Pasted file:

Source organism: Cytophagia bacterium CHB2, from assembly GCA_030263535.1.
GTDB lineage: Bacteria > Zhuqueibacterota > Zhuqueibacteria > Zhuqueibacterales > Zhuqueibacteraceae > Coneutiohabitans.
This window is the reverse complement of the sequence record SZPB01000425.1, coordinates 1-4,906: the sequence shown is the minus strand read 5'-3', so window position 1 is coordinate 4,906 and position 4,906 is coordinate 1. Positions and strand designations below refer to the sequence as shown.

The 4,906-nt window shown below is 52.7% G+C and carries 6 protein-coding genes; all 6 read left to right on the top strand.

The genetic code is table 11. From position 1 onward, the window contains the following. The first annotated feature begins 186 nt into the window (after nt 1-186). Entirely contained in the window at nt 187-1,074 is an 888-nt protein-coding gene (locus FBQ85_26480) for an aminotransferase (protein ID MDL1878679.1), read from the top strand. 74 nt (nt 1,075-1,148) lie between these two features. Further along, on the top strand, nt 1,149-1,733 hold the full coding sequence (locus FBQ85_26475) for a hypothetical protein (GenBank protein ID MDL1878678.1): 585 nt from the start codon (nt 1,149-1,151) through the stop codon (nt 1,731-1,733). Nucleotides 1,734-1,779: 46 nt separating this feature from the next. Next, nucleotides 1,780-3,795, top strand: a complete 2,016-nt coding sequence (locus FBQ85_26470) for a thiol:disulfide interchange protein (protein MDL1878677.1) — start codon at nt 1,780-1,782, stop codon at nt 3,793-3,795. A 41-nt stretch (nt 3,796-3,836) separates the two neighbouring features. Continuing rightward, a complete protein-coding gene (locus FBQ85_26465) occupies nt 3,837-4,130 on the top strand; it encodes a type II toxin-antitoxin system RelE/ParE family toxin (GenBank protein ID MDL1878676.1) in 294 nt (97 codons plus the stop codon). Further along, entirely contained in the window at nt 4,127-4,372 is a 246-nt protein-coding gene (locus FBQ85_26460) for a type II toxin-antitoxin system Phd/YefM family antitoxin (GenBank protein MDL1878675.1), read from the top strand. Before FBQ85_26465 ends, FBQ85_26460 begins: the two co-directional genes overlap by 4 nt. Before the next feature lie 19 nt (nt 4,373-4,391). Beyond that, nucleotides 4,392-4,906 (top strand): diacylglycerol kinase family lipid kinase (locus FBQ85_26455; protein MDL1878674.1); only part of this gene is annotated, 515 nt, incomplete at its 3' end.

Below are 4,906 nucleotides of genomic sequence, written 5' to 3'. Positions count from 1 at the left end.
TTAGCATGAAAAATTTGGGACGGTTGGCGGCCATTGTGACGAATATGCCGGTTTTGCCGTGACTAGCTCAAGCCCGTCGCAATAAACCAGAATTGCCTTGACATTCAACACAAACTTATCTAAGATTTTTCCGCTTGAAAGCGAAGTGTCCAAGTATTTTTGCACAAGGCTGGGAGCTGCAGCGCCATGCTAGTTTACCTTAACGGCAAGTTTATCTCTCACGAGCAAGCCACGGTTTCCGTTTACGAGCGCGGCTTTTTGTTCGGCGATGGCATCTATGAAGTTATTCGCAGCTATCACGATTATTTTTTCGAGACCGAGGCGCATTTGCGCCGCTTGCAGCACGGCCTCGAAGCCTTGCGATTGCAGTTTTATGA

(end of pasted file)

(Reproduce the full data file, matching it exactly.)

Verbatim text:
Source organism: Cytophagia bacterium CHB2, from assembly GCA_030263535.1.
GTDB lineage: Bacteria > Zhuqueibacterota > Zhuqueibacteria > Zhuqueibacterales > Zhuqueibacteraceae > Coneutiohabitans.
This window is the reverse complement of the sequence record SZPB01000425.1, coordinates 1-4,906: the sequence shown is the minus strand read 5'-3', so window position 1 is coordinate 4,906 and position 4,906 is coordinate 1. Positions and strand designations below refer to the sequence as shown.

The 4,906-nt window shown below is 52.7% G+C and carries 6 protein-coding genes; all 6 read left to right on the top strand.

The genetic code is table 11. From position 1 onward, the window contains the following. The first annotated feature begins 186 nt into the window (after nt 1-186). Entirely contained in the window at nt 187-1,074 is an 888-nt protein-coding gene (locus FBQ85_26480) for an aminotransferase (protein ID MDL1878679.1), read from the top strand. 74 nt (nt 1,075-1,148) lie between these two features. Further along, on the top strand, nt 1,149-1,733 hold the full coding sequence (locus FBQ85_26475) for a hypothetical protein (GenBank protein ID MDL1878678.1): 585 nt from the start codon (nt 1,149-1,151) through the stop codon (nt 1,731-1,733). Nucleotides 1,734-1,779: 46 nt separating this feature from the next. Next, nucleotides 1,780-3,795, top strand: a complete 2,016-nt coding sequence (locus FBQ85_26470) for a thiol:disulfide interchange protein (protein MDL1878677.1) — start codon at nt 1,780-1,782, stop codon at nt 3,793-3,795. A 41-nt stretch (nt 3,796-3,836) separates the two neighbouring features. Continuing rightward, a complete protein-coding gene (locus FBQ85_26465) occupies nt 3,837-4,130 on the top strand; it encodes a type II toxin-antitoxin system RelE/ParE family toxin (GenBank protein ID MDL1878676.1) in 294 nt (97 codons plus the stop codon). Further along, entirely contained in the window at nt 4,127-4,372 is a 246-nt protein-coding gene (locus FBQ85_26460) for a type II toxin-antitoxin system Phd/YefM family antitoxin (GenBank protein MDL1878675.1), read from the top strand. Before FBQ85_26465 ends, FBQ85_26460 begins: the two co-directional genes overlap by 4 nt. Before the next feature lie 19 nt (nt 4,373-4,391). Beyond that, nucleotides 4,392-4,906 (top strand): diacylglycerol kinase family lipid kinase (locus FBQ85_26455; protein MDL1878674.1); only part of this gene is annotated, 515 nt, incomplete at its 3' end.

Below are 4,906 nucleotides of genomic sequence, written 5' to 3'. Positions count from 1 at the left end.
TTAGCATGAAAAATTTGGGACGGTTGGCGGCCATTGTGACGAATATGCCGGTTTTGCCGTGACTAGCTCAAGCCCGTCGCAATAAACCAGAATTGCCTTGACATTCAACACAAACTTATCTAAGATTTTTCCGCTTGAAAGCGAAGTGTCCAAGTATTTTTGCACAAGGCTGGGAGCTGCAGCGCCATGCTAGTTTACCTTAACGGCAAGTTTATCTCTCACGAGCAAGCCACGGTTTCCGTTTACGAGCGCGGCTTTTTGTTCGGCGATGGCATCTATGAAGTTATTCGCAGCTATCACGATTATTTTTTCGAGACCGAGGCGCATTTGCGCCGCTTGCAGCACGGCCTCGAAGCCTTGCGATTGCAGTTTTATGA